And now the fun begins! During the strategy portion you built your engine, but now it’s time to tweak it and make sure everything is a) connected and b) communicating as efficiently as possible. Create a standard timeline for each type of content and build its editorial flow, making sure that deadlines and handoffs are clear and there’s a system in place for identifying and addressing roadblocks.
The more that you establish detailed workflows and processes, the easier it will be to scale your enterprise SEO efforts and achieve 10X content production gains. Put another way, without defined workflows and processes, your brand will find it extremely difficult to scale your content production sustainably.
Use project management software to produce content efficiently
Project management software is your best friend for producing high quality content at scale. Use the software your company has already onboarded with, and add a supplemental content management system if your current software isn’t ideal for creative work. Here’s a quick run-down of some popular project management platforms and content production tools:
The only tool on our list built specifically for editorial production and management, CoSchedule is part content calendar, part workflow framework, and part task management system. While calendar integrations do exist in the other platforms, this system is driven by the content calendar. That means you have all the tools you need to operate your entire production and task management process from your calendar.
If your team clashes over how the workflow is organized and presented, AirTable is a great answer. The platform moves seamlessly between several different organizational formats, including calendar, spreadsheet, kanban board, gallery, and form. The diversity of options is enough to satisfy many different working styles.
Basecamp is one of the oldest project management tools on our list, but it’s not showing its age. In fact, the company is quick to adapt to new interfaces and customer needs. The platform continues to shine when it comes to detailed, project-based conversations. Its age and ubiquity makes it an asset in the project management world. You’re unlikely to encounter new employees who have never used Basecamp before, which means they’ll be able to get their feet wet right away instead of having to learn a new platform.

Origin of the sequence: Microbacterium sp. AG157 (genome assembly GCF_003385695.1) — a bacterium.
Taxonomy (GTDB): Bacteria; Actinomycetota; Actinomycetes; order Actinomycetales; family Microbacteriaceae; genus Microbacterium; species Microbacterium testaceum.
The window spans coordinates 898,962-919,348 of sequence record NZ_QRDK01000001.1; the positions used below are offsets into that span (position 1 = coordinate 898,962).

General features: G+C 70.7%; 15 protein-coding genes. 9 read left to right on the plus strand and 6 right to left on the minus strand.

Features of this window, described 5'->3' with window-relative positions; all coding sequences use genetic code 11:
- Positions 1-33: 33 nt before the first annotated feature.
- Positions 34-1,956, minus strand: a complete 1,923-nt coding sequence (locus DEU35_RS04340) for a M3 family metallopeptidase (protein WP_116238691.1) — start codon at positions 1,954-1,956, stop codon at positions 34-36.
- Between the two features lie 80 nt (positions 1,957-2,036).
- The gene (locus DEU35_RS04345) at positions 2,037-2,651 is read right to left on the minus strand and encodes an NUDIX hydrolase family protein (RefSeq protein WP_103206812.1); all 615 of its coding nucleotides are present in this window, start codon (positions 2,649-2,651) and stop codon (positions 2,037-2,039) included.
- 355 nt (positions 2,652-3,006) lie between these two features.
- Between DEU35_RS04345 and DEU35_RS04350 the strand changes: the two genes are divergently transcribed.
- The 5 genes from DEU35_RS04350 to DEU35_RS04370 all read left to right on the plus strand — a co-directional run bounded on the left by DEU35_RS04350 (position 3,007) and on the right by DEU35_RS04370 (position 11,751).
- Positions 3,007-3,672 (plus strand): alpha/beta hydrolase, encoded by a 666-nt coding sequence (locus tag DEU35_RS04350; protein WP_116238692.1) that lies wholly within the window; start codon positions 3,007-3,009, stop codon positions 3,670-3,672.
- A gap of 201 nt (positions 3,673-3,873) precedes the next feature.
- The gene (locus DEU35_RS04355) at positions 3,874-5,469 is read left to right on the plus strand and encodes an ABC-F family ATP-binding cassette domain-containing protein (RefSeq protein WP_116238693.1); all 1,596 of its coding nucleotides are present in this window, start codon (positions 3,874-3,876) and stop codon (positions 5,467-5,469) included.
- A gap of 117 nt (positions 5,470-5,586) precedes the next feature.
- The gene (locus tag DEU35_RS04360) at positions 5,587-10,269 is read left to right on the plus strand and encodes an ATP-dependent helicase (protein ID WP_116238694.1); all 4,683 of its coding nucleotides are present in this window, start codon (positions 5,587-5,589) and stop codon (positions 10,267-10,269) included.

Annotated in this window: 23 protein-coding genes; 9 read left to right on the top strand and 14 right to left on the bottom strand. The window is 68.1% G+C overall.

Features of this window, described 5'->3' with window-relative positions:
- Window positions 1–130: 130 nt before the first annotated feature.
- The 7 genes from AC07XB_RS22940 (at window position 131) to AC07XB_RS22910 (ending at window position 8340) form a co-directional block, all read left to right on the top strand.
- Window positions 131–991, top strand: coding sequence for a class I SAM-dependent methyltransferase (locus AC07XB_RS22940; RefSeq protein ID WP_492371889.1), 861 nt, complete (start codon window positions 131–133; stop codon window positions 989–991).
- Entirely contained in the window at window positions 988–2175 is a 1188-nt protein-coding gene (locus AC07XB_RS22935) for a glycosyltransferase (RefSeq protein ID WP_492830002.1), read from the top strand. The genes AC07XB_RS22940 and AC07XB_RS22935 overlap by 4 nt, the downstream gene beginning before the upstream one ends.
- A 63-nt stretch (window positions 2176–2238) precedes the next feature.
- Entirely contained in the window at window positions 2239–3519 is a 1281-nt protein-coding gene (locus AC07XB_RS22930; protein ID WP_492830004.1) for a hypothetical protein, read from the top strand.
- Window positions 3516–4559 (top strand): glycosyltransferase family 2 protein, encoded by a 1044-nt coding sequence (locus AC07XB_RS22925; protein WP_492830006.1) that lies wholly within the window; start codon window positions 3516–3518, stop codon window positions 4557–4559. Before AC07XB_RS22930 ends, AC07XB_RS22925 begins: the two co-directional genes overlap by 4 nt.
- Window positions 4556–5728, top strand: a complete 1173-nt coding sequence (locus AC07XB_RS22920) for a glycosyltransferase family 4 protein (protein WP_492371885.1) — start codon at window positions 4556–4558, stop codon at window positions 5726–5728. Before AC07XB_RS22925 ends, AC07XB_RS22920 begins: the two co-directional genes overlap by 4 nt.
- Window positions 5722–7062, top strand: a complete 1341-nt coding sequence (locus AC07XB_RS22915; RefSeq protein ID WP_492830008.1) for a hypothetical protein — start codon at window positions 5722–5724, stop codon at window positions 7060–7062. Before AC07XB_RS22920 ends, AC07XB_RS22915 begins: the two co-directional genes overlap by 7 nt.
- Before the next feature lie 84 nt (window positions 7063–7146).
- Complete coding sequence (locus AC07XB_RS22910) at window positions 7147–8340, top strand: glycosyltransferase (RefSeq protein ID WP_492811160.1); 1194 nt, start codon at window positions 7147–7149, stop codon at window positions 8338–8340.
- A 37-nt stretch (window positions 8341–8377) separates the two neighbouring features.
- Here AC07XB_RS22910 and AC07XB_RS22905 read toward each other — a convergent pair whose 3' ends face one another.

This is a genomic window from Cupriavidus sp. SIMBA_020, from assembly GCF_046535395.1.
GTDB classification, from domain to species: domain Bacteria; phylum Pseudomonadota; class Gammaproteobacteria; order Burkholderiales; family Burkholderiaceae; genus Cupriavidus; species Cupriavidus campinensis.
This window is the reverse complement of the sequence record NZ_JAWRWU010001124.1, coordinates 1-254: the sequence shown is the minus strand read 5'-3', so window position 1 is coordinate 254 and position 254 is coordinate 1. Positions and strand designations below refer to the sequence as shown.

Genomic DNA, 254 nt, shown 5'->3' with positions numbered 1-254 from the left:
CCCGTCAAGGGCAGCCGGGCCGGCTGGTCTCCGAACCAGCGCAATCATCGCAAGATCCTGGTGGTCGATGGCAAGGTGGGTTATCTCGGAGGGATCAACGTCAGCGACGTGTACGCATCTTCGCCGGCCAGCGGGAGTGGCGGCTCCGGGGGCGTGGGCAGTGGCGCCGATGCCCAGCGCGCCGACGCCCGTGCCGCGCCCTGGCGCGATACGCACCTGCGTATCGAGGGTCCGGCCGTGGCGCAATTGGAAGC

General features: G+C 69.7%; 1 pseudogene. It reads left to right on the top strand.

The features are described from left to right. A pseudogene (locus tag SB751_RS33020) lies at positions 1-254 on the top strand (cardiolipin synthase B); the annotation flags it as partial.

Asana is the only tool on our list that offers a timeline view, which can be used to provide your team with an intuitive visual of content flow. And like AirTable, it lets you switch views easily.
Another platform geared toward visual learners, Trello polishes up the kanban format until it’s feature-rich and beautiful. The moveable cards are a great way to illustrate where various pieces of content are in the production cycle, so it’s easier for team members to know when the ball is in their court.
When you need to build processes into your content marketing strategy, Process Street’s ability to templatize makes it a breeze. You should have a system in place for every standard type of content, campaign, and product release. With Process Street you’ll be able to replicate and build on those systems instead of reinventing the wheel with every new content cycle.
Atomize your content
Creative content production is difficult to scale efficiently. But you can overcome that hurdle through content atomization. Simply put, content atomization is the process of creating different content pieces from a single source base piece.
Create iterative content pieces
For example, if you have one white paper about student loans that is 70% applicable to other verticals like auto loans, home loans, bad credit loans, and personal loans (not to mention other potential sub-topics such as secured vs. unsecured personal loans, fixed-rate vs. variable rate personal loans, debt consolidation loans, etc.), you could templatize the base white paper and then customize the other 30% as needed in producing an individual white paper for each vertical and sub-topic.
Boom! You’ve got dozens of hyper-specific white papers for half the work.
Produce content in different formats
After you create all those white papers, repurpose that same content into other formats. You’ll expand your coverage, reach more people, and deliver content to new users in the specific format that they prefer. After all, some people prefer reading, while others are visual learners, and others still are auditory learners, etc.
Take a look at all the different types of visual content marketing formats you can create from a single white paper.